The New Johari Window #2: Models of Interpersonal Awareness

The New Johari Window #2: Models of Interpersonal Awareness

Signal Anxiety

In his own analysis, Freud begins by noting that anxiety is not the only unpleasant feeling that we experience—there is “tension, pain or mourning, grief.”   The unique characteristic of anxiety is that it “is the reproduction of some experience which contained the necessary conditions for an increase of excitation and a discharge along particular paths, and that from this circumstance the unpleasure of anxiety received its specific character.” Thus, according to Freud, “anxiety arose originally as a reaction to a state of danger and it is reproduced whenever a state of that kind recurs.”  Freud concludes that: “we cannot find that anxiety has any function other than that of being a signal for the avoidance of a danger-situation.”

Freud’s signal anxiety seemed strange and mysterious at the time. After all, how can we know what we can’t know? Today it is less strange. Chaos theory and, in particular, the phenomenon called “fractiles” offer an explanation. Patterns keep repeating themselves at all levels of a system. We have a hint of what is opaque (and frightening) because we see this same pattern repeated at a more conscious—and benign—level. We get a little fear from dropping when we ride a roller coaster. This ride gives us a sense of the big fright that would come from falling to our death. We get a taste of terror when we attend a scary movie. This movie briefly samples the profound feelings that would accompany real life fear associated with the experience of being attacked by a murderous villain or alien monster.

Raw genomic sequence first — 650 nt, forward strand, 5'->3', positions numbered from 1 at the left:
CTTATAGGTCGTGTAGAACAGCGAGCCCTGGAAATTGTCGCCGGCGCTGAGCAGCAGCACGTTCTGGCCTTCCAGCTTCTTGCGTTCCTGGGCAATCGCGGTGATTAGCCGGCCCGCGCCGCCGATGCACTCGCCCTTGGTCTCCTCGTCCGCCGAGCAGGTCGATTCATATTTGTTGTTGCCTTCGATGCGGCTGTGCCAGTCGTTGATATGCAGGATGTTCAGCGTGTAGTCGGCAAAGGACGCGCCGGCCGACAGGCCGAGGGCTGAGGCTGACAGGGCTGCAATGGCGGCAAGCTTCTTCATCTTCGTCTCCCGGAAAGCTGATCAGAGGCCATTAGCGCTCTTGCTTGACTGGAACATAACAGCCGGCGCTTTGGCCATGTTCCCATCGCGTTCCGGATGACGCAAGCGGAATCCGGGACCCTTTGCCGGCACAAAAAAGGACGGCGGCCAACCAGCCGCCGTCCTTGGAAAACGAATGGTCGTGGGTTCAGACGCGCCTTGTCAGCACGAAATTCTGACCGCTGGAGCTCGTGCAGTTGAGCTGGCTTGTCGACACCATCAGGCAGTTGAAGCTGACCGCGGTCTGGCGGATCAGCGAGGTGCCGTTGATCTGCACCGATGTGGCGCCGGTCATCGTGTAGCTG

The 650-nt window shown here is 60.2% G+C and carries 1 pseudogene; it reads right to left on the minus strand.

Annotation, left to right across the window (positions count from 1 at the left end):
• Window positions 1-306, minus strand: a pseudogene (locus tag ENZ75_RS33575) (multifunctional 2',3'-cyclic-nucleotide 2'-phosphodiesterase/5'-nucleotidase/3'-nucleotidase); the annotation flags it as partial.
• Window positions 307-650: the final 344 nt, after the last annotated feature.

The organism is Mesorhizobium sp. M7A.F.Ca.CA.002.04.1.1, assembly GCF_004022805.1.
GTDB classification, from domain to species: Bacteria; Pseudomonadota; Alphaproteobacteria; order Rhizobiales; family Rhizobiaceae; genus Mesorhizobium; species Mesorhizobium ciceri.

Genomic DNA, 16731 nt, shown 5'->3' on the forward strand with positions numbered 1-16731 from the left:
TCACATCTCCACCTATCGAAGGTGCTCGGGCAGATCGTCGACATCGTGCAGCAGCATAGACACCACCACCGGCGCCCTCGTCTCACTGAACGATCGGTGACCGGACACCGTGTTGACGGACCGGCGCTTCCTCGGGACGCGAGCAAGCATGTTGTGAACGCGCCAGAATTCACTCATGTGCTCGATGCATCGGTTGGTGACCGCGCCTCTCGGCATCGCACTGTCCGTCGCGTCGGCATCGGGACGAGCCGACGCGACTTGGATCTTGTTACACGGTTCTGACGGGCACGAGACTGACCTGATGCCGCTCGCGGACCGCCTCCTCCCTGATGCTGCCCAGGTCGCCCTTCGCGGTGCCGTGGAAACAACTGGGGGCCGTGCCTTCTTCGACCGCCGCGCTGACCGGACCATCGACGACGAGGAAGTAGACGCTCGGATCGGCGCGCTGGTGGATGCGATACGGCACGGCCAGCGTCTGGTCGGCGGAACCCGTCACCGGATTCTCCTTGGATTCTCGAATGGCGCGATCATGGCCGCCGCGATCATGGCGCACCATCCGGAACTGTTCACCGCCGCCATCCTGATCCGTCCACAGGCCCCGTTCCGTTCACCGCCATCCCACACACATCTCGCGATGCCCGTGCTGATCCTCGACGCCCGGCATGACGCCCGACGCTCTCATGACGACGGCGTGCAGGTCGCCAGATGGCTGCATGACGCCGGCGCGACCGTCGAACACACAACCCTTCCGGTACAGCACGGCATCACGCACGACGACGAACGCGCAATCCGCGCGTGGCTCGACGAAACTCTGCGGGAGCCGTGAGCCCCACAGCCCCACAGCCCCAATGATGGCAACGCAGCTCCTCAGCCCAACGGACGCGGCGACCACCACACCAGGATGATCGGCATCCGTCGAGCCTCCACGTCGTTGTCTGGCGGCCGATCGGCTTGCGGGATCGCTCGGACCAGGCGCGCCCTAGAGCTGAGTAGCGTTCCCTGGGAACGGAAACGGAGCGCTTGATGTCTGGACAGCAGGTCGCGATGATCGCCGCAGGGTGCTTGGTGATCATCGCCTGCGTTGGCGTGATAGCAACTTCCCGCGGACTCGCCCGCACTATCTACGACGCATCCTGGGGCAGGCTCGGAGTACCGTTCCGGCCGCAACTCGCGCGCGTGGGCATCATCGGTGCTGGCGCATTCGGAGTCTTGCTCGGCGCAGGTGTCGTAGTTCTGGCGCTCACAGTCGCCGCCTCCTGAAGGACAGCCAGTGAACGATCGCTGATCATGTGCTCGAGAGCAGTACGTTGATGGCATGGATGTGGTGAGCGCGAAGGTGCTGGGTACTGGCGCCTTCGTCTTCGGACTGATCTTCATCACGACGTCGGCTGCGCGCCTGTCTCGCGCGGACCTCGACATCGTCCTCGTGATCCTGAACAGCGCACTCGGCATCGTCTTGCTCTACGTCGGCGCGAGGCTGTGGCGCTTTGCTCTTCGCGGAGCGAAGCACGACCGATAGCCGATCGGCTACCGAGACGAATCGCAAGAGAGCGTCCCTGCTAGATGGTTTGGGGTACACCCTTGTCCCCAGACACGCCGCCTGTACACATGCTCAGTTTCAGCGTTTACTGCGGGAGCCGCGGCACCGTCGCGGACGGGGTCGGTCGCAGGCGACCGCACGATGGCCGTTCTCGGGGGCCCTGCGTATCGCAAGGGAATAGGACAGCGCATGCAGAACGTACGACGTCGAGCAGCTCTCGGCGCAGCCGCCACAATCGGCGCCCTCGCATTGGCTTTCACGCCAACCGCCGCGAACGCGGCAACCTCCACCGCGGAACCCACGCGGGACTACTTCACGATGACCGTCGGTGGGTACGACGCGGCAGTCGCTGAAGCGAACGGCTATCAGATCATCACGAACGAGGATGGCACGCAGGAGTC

All of this is offered to serve notice that I will be retrieving the old Freudian concept of signal anxiety in these essays. Clearly we often become anxious in our relationships with other people—especially if the processes of disclosure and feedback are involved.  This anxiety in turn serves as a signal that something threatening lies below the surface of this relationship—or something unpredictable or threatening is associated with the context in which this relationship is taking place. In essence, our “psyche” splashes our face (or guts) with painful anxiety to inform us that this relationship or context is to be avoided.

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About the Author

William BergquistWilliam Bergquist, Ph.D. An international coach and consultant in the fields of psychology, management and public administration, author of more than 50 books, and president of a psychology institute. Dr. Bergquist consults on and writes about personal, group, organizational and societal transitions and transformations. His published work ranges from the personal transitions of men and women in their 50s and the struggles of men and women in recovering from strokes to the experiences of freedom among the men and women of Eastern Europe following the collapse of the Soviet Union. In recent years, Bergquist has focused on the processes of organizational coaching. He is coauthor with Agnes Mura of coachbook, co-founder of the International Journal of Coaching in Organizations and co-founder of the International Consortium for Coaching in Organizations.

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